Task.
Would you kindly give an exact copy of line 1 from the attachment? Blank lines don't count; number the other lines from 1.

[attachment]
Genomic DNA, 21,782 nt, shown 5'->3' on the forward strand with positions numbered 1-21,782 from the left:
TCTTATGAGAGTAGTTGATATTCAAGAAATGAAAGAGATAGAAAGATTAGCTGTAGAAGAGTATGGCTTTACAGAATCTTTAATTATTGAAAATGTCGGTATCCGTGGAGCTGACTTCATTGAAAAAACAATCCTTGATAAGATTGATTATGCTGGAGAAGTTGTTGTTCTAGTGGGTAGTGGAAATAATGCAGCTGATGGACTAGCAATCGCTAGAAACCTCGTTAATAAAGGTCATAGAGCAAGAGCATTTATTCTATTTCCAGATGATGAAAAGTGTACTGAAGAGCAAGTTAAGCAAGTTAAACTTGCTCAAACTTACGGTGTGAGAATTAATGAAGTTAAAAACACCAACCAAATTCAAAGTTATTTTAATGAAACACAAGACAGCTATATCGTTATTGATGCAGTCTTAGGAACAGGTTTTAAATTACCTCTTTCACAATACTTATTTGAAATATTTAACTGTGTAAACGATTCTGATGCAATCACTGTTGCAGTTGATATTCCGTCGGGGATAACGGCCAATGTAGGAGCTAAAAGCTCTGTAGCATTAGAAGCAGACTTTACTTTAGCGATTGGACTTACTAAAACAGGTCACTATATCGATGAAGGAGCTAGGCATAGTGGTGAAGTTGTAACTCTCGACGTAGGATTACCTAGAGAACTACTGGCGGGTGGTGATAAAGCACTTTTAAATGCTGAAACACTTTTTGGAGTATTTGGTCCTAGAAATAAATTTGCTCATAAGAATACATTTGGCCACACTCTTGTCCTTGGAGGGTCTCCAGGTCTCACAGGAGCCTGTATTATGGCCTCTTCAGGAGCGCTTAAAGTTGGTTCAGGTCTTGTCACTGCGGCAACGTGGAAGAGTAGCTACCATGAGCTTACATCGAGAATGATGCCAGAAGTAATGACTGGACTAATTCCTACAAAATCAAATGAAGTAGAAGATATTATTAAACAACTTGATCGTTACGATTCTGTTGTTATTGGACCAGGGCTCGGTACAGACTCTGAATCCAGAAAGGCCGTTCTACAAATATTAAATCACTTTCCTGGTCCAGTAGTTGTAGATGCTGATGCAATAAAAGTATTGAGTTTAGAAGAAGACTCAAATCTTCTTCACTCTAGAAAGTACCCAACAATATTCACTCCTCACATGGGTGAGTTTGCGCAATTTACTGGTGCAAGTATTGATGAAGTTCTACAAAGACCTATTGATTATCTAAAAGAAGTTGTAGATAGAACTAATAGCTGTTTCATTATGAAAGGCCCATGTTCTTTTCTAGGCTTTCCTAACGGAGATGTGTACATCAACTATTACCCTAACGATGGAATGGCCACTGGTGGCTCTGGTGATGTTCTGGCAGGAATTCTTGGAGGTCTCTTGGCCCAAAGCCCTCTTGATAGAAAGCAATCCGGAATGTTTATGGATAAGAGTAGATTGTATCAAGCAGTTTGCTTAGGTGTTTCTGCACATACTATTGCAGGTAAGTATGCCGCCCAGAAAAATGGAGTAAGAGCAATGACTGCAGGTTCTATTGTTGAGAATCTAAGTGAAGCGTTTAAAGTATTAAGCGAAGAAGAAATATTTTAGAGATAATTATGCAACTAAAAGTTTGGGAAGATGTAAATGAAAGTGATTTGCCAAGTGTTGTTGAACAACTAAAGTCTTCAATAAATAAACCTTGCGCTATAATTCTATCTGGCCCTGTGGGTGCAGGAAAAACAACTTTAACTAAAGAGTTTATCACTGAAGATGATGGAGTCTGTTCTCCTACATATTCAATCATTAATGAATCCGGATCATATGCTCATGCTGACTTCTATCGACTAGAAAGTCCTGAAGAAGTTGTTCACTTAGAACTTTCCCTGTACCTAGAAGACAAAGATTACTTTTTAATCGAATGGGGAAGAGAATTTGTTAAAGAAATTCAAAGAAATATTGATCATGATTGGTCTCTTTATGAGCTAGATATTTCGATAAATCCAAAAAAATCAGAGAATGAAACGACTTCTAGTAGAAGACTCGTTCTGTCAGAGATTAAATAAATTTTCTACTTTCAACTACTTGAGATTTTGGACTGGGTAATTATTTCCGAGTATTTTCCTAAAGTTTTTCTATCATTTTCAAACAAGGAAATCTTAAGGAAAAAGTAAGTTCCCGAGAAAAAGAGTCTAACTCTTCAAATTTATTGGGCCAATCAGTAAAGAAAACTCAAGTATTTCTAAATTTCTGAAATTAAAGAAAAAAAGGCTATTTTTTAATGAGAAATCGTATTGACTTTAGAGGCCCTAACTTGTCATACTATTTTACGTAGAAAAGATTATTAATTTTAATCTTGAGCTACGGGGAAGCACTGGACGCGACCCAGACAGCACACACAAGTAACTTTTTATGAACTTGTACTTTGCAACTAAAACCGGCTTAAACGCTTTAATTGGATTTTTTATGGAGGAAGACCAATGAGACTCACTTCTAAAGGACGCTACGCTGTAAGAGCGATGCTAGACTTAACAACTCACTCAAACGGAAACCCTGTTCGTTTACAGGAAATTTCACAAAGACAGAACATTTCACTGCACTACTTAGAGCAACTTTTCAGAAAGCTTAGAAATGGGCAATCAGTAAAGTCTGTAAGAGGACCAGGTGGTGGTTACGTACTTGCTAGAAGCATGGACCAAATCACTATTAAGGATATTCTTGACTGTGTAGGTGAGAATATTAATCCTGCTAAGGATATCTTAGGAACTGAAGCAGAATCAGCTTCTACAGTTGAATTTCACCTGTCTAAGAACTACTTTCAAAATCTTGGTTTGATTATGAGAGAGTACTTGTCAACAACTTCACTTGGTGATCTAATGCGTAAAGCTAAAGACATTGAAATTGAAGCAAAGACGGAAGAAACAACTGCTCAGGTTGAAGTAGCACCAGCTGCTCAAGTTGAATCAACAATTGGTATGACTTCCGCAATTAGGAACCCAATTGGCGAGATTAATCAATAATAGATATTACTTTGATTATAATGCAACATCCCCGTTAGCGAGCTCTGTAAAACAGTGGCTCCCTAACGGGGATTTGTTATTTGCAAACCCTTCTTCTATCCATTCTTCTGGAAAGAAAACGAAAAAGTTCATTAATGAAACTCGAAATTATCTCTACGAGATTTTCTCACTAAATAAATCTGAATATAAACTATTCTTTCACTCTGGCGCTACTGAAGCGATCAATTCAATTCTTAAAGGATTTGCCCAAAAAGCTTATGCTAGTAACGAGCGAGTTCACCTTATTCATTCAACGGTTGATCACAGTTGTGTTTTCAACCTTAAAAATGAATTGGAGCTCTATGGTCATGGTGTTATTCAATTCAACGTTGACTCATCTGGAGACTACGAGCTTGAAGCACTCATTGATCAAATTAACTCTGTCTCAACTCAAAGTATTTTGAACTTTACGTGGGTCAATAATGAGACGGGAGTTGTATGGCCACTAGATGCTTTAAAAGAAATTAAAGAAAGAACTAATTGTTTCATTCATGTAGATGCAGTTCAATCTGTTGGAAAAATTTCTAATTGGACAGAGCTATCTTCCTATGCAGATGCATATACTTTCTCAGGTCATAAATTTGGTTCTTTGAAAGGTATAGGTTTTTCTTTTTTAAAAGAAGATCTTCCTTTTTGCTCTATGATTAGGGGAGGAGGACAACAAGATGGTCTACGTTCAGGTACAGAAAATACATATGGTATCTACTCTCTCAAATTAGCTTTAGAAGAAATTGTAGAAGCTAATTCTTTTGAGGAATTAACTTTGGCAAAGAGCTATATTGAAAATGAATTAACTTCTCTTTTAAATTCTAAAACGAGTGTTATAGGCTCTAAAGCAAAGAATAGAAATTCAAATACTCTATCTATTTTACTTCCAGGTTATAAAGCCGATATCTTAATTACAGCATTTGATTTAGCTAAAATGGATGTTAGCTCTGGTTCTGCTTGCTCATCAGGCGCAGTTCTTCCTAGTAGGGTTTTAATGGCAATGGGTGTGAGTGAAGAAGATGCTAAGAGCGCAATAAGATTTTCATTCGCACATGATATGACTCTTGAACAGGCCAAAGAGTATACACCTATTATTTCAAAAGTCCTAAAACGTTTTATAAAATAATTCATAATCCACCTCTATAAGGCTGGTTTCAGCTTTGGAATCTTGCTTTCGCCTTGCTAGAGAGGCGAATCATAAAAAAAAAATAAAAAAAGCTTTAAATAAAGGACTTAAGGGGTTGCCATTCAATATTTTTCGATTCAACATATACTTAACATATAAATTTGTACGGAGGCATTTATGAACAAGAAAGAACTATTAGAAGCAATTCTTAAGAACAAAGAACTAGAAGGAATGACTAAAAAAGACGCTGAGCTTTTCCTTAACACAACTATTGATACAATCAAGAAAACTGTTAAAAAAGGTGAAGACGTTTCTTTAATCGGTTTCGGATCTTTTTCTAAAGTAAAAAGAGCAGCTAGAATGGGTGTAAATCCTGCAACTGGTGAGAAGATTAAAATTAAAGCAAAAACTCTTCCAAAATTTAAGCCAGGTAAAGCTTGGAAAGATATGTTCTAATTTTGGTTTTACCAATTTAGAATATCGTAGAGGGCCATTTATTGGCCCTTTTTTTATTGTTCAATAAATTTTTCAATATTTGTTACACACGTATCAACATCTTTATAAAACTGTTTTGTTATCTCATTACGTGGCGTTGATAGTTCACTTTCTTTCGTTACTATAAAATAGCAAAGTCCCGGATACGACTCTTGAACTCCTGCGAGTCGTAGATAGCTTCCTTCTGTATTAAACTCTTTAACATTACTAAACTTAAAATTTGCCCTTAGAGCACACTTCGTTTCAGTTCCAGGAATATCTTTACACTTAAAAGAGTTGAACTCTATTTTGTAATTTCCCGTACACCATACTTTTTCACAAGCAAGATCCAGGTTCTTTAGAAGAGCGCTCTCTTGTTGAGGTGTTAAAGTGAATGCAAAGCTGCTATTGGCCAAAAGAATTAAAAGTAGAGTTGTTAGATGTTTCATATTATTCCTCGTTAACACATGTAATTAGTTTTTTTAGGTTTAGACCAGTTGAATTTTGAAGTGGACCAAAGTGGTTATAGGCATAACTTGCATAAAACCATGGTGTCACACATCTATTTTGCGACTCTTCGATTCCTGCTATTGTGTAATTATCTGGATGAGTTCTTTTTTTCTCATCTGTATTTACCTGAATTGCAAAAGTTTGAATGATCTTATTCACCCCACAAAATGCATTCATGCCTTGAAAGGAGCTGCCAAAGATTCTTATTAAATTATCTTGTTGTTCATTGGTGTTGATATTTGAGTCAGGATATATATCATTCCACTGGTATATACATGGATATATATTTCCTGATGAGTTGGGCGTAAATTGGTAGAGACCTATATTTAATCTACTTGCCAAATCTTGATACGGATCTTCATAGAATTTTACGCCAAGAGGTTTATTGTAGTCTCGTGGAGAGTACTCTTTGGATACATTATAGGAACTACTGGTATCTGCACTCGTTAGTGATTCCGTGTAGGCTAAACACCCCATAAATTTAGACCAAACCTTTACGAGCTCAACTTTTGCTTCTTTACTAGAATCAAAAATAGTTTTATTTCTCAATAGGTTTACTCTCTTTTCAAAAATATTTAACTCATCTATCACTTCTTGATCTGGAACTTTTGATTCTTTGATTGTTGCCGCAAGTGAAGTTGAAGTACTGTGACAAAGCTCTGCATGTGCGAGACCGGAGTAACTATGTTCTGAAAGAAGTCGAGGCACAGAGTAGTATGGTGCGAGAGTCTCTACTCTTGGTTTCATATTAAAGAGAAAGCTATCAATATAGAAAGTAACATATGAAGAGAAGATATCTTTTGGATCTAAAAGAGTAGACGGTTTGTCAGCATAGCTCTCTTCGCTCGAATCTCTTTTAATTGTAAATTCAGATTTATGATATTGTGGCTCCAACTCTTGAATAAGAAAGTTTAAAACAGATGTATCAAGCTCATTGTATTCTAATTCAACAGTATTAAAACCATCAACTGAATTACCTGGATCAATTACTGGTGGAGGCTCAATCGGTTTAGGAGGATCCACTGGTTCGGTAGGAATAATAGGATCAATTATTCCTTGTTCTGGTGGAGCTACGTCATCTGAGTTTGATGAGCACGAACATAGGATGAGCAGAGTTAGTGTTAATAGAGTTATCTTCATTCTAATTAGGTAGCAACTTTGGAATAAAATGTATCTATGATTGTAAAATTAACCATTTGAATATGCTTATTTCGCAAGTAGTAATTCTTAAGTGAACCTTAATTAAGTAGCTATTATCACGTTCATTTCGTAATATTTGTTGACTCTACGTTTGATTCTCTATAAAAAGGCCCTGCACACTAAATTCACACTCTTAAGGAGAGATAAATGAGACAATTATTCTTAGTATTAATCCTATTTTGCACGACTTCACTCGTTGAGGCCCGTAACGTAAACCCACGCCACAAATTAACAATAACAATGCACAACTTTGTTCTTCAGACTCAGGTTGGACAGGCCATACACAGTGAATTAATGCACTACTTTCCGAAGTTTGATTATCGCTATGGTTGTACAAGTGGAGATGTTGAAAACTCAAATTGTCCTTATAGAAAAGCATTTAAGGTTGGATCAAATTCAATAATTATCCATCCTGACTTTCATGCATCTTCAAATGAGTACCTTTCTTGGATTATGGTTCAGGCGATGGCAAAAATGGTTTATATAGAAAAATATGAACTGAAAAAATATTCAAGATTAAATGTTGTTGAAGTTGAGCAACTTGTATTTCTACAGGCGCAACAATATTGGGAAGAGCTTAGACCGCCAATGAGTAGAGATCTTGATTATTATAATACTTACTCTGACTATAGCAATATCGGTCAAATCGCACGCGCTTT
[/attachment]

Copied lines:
Genomic DNA, 21,782 nt, shown 5'->3' on the forward strand with positions numbered 1-21,782 from the left: